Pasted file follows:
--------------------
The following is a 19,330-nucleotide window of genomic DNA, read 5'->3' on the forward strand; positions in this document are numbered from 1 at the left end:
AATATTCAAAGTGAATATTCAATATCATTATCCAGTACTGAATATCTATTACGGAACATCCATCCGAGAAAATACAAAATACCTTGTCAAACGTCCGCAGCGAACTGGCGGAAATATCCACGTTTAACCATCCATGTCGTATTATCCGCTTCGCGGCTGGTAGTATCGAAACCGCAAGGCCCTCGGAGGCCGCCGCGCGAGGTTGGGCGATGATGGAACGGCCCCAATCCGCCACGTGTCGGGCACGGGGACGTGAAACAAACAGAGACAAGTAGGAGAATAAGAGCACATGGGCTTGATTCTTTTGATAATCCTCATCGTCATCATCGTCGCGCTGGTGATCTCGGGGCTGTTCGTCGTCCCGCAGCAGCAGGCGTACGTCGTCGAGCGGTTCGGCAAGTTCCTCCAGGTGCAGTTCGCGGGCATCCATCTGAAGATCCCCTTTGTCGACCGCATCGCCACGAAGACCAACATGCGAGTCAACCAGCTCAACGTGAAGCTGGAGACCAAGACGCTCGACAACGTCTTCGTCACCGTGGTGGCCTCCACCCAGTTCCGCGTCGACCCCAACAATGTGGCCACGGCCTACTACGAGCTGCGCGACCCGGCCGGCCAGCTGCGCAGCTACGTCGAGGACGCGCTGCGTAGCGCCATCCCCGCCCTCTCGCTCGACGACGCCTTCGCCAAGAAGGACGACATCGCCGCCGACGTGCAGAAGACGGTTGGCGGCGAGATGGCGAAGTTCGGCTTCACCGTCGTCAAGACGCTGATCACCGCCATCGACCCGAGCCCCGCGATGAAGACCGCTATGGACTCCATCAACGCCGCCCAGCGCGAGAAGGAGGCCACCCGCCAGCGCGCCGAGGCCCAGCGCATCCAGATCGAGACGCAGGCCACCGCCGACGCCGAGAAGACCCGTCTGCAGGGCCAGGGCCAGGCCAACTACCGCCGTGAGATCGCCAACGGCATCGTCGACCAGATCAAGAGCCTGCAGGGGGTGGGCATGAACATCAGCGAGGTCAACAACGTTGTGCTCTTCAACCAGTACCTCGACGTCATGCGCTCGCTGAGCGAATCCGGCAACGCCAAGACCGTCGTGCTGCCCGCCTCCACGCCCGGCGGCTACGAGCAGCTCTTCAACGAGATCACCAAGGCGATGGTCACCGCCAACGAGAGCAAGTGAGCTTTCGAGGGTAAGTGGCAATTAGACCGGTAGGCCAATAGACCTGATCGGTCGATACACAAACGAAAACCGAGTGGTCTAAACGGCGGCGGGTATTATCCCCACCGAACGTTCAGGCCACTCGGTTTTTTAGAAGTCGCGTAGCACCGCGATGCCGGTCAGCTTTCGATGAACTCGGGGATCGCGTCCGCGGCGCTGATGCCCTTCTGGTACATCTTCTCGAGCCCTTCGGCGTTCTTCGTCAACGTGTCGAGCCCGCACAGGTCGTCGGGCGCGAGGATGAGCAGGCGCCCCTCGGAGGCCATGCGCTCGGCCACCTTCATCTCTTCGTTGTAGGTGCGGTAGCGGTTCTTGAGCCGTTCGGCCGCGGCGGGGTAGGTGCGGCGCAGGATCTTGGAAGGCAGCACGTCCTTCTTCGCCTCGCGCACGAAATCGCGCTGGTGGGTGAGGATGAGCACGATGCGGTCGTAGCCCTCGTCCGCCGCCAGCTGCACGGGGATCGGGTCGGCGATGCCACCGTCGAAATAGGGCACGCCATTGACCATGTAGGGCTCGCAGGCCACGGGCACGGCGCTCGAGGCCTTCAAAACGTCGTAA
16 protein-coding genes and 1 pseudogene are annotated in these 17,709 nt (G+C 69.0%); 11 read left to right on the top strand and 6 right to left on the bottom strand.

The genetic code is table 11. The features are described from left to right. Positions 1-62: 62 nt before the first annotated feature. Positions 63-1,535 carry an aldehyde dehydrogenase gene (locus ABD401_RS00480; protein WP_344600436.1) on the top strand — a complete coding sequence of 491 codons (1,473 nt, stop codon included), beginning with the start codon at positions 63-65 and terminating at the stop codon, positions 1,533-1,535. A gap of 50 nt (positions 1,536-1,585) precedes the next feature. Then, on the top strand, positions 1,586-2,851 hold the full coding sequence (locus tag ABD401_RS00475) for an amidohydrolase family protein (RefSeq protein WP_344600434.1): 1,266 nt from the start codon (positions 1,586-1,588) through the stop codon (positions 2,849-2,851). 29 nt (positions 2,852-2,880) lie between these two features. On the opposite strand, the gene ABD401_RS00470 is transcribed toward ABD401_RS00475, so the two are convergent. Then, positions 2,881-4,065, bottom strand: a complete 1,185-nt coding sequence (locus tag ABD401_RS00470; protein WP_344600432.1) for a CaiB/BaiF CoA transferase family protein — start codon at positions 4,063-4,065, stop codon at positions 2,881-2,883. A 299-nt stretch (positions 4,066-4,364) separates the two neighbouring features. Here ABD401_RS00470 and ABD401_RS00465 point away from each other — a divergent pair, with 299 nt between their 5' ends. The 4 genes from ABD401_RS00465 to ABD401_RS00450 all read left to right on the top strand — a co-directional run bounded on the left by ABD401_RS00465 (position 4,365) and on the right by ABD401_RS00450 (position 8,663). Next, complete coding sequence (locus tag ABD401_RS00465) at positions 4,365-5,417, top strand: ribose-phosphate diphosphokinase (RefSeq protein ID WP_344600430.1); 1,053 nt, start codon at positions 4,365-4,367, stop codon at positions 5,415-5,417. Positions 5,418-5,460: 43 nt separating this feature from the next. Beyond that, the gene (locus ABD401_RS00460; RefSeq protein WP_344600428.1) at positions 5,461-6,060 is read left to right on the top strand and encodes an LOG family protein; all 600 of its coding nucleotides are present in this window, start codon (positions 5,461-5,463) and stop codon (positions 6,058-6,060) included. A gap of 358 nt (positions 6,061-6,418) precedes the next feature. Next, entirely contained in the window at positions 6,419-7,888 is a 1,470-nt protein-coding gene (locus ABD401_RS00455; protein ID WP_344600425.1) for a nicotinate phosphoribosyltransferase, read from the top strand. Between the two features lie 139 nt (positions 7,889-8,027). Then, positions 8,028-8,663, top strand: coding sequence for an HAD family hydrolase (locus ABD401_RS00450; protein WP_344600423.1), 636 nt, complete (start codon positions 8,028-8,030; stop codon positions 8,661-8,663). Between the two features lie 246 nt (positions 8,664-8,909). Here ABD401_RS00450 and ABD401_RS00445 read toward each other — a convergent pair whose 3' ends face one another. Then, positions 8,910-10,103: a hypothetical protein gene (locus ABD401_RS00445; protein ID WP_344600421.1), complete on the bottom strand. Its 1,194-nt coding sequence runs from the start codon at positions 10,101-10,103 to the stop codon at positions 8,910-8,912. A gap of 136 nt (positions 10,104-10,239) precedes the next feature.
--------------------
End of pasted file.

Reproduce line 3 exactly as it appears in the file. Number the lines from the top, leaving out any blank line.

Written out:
16 protein-coding genes and 1 pseudogene are annotated in these 17,709 nt (G+C 69.0%); 11 read left to right on the top strand and 6 right to left on the bottom strand.